Table 1: Interfaith workshop: small group discussion notes
|CHRISTIAN TABLE||MUSLIM TABLE||POLICE OFFICERS (SIKH, MUSLIM, CHRISTIAN,
|TABLE OF VOL AND STATUTORY SECTOR PROFESSIONALS||HINDU TABLE||NOTES FROM WIDER GROUP|
Q1) Is there a need for faith sensitive approaches in the faith community to which you belong?
-The professional needs to align with faith as faith can provide guidance in the mental health sphere.
-It can provide diverse representation which is required among professionals.
-It can provide more positivity in therapy (messages of hope
-Can help clients feel more understood
-There is a massive demand for this type of support (faith sensitivity) in the Muslim community
-It can help clients feel more understood
-If a therapist is aware faith approaches it provides better understanding and shows respect which creates trust in that patient – therapist relationship.
|Yes, because it is person centred.
-It allows professionals to be mindful of culture versus religion.
-It is an alternative to medication.
-Can be used as an engagement tool This new and not something that has previously been adopted
-It can be helpful to understand the importance of faith for a person.
-Learning about it would be helpful
-Faith can sometimes be seen negatively in mental health services
-There is definitely a need for a faith sensitive approach.
-discussion of faith is very important as it builds trust
-faith sensitive approach gives space for spiritual healing.
-It provides a more holistic approach e.g. If one cannot explain their symptoms and doctor can’t understand the problem, the problem will remain so a different approach like this will be helpful.
|-Yes there is a need for more diverse representation across the workforce generally.
-Professionals should have an overview of faith but don’t need specific details.
-Some people might not be practicing.
-Be more mindful of culture and religion.
-It can help people connect on a deeper level and help with well-being.
-It can open up new avenues in therapy and diversify the offer
-Yes, faith and spirituality – is a huge resource
-People turn to faith in difficult times, it is helpful
-Sometimes people have moved away from faith and it should not be forced on them.
-A person’s faith can be personal and they might not wish to share.
-There are many different denominations within faith.
-This can deter engagement as there might be a fear of judgement for accepting help “am I sinning”?
|Q2) What type of approaches would help?|
-A well designed and accredited spiritual support guide for pastors
-Spiritual leaders should be involved in the creation of the approach
-a person-centred approach
|-Using a values- based system
-primarily a cognitive behaviour therapy type approach
|-Firstly, recognising the person as an individual and being sensitive to their religion.
-Deliver this via a faith leader and/or personnel who is accredited to offer advice.
This will help contextualise the approach.
|-Professionals should be aware of religious calendars and have a genuine interest.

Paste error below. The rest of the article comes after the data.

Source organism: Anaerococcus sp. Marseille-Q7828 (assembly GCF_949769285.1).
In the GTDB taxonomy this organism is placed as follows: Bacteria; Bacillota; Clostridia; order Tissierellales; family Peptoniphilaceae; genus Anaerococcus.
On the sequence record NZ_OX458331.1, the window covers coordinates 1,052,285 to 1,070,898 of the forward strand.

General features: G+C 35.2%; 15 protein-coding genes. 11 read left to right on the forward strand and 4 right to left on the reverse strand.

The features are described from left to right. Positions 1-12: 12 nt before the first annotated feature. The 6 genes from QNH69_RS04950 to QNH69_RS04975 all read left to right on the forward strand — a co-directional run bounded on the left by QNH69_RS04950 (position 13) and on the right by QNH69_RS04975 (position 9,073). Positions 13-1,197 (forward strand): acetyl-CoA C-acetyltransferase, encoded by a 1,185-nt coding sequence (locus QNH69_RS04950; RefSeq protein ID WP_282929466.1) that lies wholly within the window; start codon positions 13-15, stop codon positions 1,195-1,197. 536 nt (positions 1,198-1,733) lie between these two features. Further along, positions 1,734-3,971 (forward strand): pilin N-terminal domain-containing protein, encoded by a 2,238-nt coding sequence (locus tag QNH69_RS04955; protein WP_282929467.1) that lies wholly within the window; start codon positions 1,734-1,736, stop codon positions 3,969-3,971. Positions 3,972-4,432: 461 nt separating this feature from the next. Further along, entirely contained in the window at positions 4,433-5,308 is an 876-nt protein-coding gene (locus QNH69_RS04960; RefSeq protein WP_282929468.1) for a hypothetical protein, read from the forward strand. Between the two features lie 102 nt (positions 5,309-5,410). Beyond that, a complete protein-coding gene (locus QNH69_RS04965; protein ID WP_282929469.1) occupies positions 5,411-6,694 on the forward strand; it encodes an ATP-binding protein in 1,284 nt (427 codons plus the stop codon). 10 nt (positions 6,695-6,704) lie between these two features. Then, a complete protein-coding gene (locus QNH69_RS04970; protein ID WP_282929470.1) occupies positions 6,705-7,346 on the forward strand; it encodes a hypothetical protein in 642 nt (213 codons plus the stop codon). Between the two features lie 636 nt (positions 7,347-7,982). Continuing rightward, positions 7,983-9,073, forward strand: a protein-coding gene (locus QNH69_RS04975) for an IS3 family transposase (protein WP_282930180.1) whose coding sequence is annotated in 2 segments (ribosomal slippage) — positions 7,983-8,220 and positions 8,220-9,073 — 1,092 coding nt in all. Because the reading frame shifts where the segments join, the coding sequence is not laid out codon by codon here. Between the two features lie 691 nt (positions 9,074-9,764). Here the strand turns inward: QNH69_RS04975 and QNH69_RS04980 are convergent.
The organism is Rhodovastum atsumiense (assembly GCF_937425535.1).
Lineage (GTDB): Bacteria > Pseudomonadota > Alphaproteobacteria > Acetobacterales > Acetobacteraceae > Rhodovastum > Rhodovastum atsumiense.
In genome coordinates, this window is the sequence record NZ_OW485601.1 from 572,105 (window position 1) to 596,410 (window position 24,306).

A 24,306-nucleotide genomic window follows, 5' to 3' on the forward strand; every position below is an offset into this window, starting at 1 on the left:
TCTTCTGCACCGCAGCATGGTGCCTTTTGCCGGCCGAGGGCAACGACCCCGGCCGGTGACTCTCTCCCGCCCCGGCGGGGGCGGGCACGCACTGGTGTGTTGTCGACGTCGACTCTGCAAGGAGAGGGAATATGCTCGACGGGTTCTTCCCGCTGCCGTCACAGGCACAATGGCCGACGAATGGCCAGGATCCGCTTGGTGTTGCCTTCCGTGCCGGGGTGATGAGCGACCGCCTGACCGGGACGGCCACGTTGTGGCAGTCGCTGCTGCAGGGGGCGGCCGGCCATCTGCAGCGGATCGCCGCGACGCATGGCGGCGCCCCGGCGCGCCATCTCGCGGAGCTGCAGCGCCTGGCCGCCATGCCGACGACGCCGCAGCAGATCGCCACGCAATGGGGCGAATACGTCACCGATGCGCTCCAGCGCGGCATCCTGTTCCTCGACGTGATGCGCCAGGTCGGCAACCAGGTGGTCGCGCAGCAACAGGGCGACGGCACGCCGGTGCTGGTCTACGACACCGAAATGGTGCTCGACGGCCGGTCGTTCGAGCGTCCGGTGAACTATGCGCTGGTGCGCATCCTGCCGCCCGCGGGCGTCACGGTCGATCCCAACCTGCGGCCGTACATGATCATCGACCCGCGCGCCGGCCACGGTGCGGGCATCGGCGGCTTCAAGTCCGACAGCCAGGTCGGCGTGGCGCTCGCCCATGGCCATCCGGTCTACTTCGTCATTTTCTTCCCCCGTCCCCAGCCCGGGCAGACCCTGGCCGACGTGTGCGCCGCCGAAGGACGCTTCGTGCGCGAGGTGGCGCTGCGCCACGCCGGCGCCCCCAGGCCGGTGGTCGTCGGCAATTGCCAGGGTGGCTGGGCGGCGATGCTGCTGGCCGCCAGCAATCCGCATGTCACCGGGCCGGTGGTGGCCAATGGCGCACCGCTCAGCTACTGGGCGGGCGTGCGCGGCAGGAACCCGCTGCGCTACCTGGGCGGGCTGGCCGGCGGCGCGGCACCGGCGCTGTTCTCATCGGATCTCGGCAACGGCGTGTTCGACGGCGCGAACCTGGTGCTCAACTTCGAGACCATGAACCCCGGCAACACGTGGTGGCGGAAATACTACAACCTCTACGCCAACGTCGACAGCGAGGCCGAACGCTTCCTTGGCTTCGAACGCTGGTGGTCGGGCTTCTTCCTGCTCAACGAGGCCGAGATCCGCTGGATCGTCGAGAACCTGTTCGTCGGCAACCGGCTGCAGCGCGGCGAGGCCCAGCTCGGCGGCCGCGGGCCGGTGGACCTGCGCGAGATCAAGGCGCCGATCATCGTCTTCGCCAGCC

-By providing culturally competent and sensitive approach training for professionals
-Use integrated working and systemic approaches
|-Provide reassurance and a safe space
-Deliver in a non- clinical setting
-Express confidentiality and offer in different languages
-Therapies offered in place of worship/GP surgeries for easy access and this can also help to de- stigmatise accessing mental health support.
-Therapists should be trained and competent.
|-Scholars/Faith leaders should be involved
-Accredited person of faith to a credit the approach(s)
-Start with values
Easily adaptable methods that can be used for other faiths.
-Use a person-centred approach especially for each age group.
E.g. Different terminology for different age groups.
-Professionals should be approachable, be able to provide reassurance and ensure the therapy session is a safe space.
-Provide clear and accessible resources
-More male-based events are needed to get insight into whether this will help them.
Q3) Could the B-AM self-help booklet be adapted to different faith groups and if so how?
|-Yes, it can be adapted. It can provide insight into the different Scriptures and how they approach wellbeing.
-It is helpful to work with different faiths
-Service user involvement should inform the views in this.
-Use the BA-M and it’s approaches to see how we can improve wellbeing for other groups too (BAME/Faith groups)
make the service
-It is easily adaptable to Christianity, etc (Monotheistic Religions)
-It depends mainly on the client’s choice and their readiness to adapt to the book.
|-Yes, some parts might be transferable.||Yes||-BA-M booklet can be adapted by religious scholars/teachers to ensure appropriateness and pick out good learning and techniques||-Yes, it can definitely be used as the model is easily adaptable, always start with values.
-There are excluded groups within religion – LGBTQ, for example
fear of judgement.
-Not a one size fits all approach – it needs to be made personal
by being more faith conscious